Authors note: after selling the product described here for nearly 3 years, Vani Hari quietly removed it from her web site after this information went public. For the most recent information, please see Food Babe’s BHT Denial Doesn’t Hold Water.
All of her denials aside, a product being sold by Vani Hari (the Food Babe) contains BHT, and she has apparently been associated with a company selling at least a dozen such products since the summer of 2012. This despite the fact that she’s gone on record saying BHT should be avoided in all beauty products, due to supposed toxicity. Because Hari claims to personally use each and every product she sells, it’s troubling that she feigned ignorance of the product contents in a Chicago Business Journal interview yesterday, during which she offered a rebuttal of the article you’re now reading.
In a tweet last week, Hari called my proof of BHT in her product “bull****” and said the ingredients listed on the manufacturer’s web site (no BHT) were correct–despite being confronted with photos of product labels clearly showing the additive.
Food Babe tweet. Click to enlarge.
I reached out to the manufacturer and received the following response today:
Thank you for contacting us!
“Our apologies that our website incorrectly does not list BHT as an ingredient in Brown Sugar Body Polish. The packaging picture you attached lists the correct ingredients included in the product.
Fresh uses BHT as an antioxidant to protect the ingredients against the risk of oxidation. Our toxicologists certify that this use of BHT may be incorporated in our products according to the recommendation of the joint FAO/WHO expert committee on food additives and the Cosmetic Ingredient Review expert panel which confirm that the use of BHT in cosmetics is safe.”
Here is the “packaging picture” referred to in the email (click to enlarge):
Email attachment (click to enlarge)
Fresh is correct–according to experts, BHT is safe. I appreciate the honesty of this company. What I want to concentrate on here is the hypocrisy of Food Babe. How is it possible that she has been selling this product for 2.5 years without ever reading the label?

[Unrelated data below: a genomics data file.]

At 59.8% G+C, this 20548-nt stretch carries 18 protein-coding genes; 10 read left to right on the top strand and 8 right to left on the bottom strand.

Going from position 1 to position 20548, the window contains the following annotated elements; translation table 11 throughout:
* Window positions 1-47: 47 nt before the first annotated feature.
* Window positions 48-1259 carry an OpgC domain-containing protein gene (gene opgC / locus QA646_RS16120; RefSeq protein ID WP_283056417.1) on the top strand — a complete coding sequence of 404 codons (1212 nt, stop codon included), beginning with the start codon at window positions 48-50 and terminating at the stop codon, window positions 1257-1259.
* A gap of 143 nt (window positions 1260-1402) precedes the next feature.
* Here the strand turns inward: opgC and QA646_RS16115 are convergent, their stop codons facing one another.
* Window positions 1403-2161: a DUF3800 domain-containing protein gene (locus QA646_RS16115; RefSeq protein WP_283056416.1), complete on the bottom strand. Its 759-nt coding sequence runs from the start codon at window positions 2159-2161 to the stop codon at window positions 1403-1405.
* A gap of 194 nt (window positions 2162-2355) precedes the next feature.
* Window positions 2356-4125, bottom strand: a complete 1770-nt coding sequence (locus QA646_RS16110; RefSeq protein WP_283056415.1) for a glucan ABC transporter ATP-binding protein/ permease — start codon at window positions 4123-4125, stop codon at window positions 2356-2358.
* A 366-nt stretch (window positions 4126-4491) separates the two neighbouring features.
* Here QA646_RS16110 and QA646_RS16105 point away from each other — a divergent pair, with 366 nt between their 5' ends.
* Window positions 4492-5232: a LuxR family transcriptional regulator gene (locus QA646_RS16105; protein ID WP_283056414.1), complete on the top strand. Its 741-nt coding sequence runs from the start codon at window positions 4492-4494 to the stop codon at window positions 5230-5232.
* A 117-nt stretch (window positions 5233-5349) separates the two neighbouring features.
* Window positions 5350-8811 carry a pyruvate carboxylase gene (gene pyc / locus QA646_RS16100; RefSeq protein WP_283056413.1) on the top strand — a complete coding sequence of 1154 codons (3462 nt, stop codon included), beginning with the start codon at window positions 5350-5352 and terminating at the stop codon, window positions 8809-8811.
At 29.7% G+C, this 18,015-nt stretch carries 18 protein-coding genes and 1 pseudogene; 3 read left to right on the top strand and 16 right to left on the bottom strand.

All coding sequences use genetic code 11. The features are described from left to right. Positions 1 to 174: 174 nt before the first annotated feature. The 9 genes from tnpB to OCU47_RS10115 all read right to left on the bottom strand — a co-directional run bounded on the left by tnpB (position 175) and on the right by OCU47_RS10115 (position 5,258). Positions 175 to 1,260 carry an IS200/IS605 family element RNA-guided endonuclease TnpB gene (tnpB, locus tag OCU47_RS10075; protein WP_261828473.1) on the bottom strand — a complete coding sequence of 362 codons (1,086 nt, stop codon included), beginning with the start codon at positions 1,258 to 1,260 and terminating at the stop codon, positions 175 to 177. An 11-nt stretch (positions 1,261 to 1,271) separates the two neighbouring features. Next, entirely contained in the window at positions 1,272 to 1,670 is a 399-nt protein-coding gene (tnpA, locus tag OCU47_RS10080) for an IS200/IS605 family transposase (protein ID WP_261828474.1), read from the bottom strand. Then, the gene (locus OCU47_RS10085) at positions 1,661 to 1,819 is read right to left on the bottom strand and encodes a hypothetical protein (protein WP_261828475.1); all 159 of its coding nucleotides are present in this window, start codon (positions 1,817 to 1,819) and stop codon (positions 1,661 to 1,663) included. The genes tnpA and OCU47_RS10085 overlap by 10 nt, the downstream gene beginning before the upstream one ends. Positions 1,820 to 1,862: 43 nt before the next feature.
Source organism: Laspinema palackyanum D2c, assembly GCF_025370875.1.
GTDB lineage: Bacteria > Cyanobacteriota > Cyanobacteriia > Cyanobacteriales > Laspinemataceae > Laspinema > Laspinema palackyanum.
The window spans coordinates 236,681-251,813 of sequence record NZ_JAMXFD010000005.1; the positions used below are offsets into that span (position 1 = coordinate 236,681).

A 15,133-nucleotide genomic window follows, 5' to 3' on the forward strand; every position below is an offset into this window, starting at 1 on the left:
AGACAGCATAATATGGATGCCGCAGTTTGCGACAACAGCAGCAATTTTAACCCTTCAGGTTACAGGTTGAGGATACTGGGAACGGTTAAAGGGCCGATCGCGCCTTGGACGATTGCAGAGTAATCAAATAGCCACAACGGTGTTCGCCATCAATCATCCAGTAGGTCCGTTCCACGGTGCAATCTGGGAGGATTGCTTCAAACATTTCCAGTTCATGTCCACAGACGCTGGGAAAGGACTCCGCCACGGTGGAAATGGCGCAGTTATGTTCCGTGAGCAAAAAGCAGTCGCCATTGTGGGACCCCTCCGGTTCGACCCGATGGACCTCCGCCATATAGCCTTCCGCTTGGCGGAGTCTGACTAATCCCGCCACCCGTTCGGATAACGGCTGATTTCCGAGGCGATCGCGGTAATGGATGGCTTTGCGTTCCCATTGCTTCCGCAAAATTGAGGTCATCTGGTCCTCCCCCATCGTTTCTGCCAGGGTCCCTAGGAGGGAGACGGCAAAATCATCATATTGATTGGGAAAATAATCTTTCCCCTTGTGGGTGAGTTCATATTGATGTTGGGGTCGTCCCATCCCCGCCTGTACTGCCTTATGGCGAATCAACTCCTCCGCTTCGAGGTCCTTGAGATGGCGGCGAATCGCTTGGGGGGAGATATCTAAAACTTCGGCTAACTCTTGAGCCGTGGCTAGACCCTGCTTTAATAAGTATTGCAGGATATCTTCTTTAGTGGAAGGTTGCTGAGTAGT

To be absolutely certain of my claims, I placed an order for Fresh Brown Sugar Body Polish via the FoodBabe.com shopping page on Friday, February 6. Food Babe earned an affiliate sales commission from this purchase.
My order confirmation is shown below (click any image to enlarge).
The Fresh Brown Sugar body polish available on FoodBabe.com on February 6, 2015. Click image to enlarge.
I placed my order on February 6 via FoodBabe.com’s shopping page, which redirects to Amazon.com. Click image to enlarge.
The order arrived today, February 9. Let’s open the box:
Box received from FoodBabe.com order. Click to enlarge.
Snapshot of ingredients. Click to enlarge.
The product Food Babe is selling. Click to enlarge.
My order confirmation. Click to enlarge.
As you can see, the item I purchased from FoodBabe.com contains the same additive at the center of Hari’s campaign against General Mills and Kellogg’s.
Food Babe’s web site claimed she used this product personally. If Vani Hari believed so strongly that this product didn’t contain BHT, why did she delete it from her web site after being confronted?
After photos were published showing that her product did in fact contain BHT, Food Babe quietly deleted the item from her web site. Compare this image of her shopping page (February 9) to the one above, from which I placed my order (February 6). Click image to enlarge.
Based on simple forensic work on her site, it’s apparent that Hari has been associated with Fresh since July, 2012. The date of her association can easily be determined by examining the source code of her shopping page, which I saved before she had a chance to delete it: